Soon after he was diagnosed with ADHD, Edge Foundation’s Robert Tudisco discovered running was one of the keys to managing his ADHD. The diagnosis helped explain why he struggled in areas that others didn’t.  After his diagnosis, Rob looked back and noticed there was a direct correlation in his academic performance and his fitness level.

Marathon training helps counteract procrastination

Rob always had problems with procrastination. He discovered that training for a marathon helps him hone skills that counteract his procrastination tendencies. After all, you can’t cram training for a marathon into the last week!

Running helps Rob clear his mind, plan his time, and manage his projects.  Running has also boosted his self confidence because it provides him with control over something that’s positive in his life.  Many people with ADHD have low self-esteem because they frequently make errors that seem avoidable.  Running is an outlet that gives Rob focus and center.  He encourages people to find something inside themselves that provides that positive feeling – and pursue it.  Crossing the finish line is incredibly empowering!

Research shows exercise helps ADHD symptoms

Rob’s experience with exercise in helping to manage his ADHD symptoms has been backed up by solid research.  Spark: The Revolutionary New Science of Exercise and the Brain, by John J. Ratey, is an accessible book that documents the importance of exercise on brain functioning.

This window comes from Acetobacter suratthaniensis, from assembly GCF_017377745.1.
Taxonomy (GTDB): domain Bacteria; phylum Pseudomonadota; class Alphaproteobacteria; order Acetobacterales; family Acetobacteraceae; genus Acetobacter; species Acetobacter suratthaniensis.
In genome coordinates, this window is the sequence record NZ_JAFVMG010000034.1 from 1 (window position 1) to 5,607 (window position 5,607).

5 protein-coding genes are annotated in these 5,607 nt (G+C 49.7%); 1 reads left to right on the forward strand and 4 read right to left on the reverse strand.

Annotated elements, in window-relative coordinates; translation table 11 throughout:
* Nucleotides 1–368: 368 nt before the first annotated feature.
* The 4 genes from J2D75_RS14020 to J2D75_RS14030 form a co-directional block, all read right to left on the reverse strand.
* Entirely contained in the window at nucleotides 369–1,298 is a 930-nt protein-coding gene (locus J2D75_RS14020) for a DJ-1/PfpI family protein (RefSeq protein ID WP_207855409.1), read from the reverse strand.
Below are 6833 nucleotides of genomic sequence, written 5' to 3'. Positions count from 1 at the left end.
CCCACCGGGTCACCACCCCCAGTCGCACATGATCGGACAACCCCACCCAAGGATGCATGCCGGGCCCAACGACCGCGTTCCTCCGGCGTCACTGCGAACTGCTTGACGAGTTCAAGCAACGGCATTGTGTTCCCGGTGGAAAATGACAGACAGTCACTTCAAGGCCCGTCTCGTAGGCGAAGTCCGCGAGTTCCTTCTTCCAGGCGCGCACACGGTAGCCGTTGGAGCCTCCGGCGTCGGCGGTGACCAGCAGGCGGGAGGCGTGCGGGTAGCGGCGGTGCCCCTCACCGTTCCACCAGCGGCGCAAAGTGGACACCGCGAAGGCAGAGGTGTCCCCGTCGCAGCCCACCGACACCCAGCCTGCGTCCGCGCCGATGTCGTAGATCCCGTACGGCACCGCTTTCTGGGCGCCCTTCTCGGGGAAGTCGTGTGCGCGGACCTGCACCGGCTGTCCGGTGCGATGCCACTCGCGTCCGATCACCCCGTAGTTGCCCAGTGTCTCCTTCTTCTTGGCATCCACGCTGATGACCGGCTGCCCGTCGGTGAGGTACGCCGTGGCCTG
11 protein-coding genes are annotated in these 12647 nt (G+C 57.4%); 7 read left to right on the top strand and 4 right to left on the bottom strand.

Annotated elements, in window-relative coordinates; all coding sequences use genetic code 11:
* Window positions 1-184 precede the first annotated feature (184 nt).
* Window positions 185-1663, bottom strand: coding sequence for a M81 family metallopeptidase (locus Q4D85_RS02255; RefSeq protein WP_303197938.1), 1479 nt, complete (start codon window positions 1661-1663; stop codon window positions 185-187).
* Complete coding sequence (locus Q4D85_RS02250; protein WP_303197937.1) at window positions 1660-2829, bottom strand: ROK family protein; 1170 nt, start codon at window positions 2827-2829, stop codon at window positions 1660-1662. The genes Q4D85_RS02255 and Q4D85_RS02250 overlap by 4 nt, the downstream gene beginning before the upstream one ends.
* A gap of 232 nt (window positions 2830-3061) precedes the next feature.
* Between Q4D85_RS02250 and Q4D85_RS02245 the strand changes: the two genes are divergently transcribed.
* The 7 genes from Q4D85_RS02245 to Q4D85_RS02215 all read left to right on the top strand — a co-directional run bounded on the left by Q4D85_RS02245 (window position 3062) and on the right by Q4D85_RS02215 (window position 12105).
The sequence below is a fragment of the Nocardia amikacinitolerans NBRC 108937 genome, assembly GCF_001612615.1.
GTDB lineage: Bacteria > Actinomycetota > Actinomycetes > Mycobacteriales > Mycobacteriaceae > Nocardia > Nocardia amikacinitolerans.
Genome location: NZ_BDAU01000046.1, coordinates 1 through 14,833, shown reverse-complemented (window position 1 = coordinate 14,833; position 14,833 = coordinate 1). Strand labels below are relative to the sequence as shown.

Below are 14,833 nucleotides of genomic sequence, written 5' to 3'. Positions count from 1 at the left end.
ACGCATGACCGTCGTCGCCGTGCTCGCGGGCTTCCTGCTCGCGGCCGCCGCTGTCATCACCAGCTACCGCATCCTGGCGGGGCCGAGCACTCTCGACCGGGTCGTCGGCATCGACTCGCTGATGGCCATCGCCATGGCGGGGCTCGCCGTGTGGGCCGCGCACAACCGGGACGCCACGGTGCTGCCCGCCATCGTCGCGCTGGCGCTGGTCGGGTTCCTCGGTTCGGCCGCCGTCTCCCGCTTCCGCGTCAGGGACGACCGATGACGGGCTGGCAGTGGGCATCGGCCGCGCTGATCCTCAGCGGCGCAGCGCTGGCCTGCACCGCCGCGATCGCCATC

You don’t need to run a marathon to benefit from exercise.  Rob encourages people to find an activity that they are comfortable doing – and keep it up.  Walking, biking, swimming, even yoga, have all been shown to improve focus and concentration.

“I discovered I have to move in order to think,” says Rob. “Running has become my moving meditation. Finding your stride is the place you feel most at home. You don’t have to feel pain in order to benefit. The key is doing a sustainable activity.  Go out there and move! ”

TeamEdge athletes support ADHD coaching

Rob believes so strongly in the power of exercise as an ADHD management method, he founded Team Edge and is running the New York City Marathon later this week to raise awareness and funding for ADHD coaching.

Please join Rob in making coaching –and school success– possible for other students with ADHD. As of this writing, Rob is half way to his goal. Any amount you contribute to TeamEdge will be an enormous help.  Not only will you be joining with others to make coaching possible for an ADHD student in need, but you will be sending that student a powerful message that we believe that ADHD is not a barrier to success.

Rob invites other athletes to dedicate their event participation to raise funds for and awareness of ADHD. It’s easy to get distracted by everything in life – especially when you have ADHD.  So please, follow this link now to Team Edge  and get set a training goal or give as generously as you are able. Thank you.

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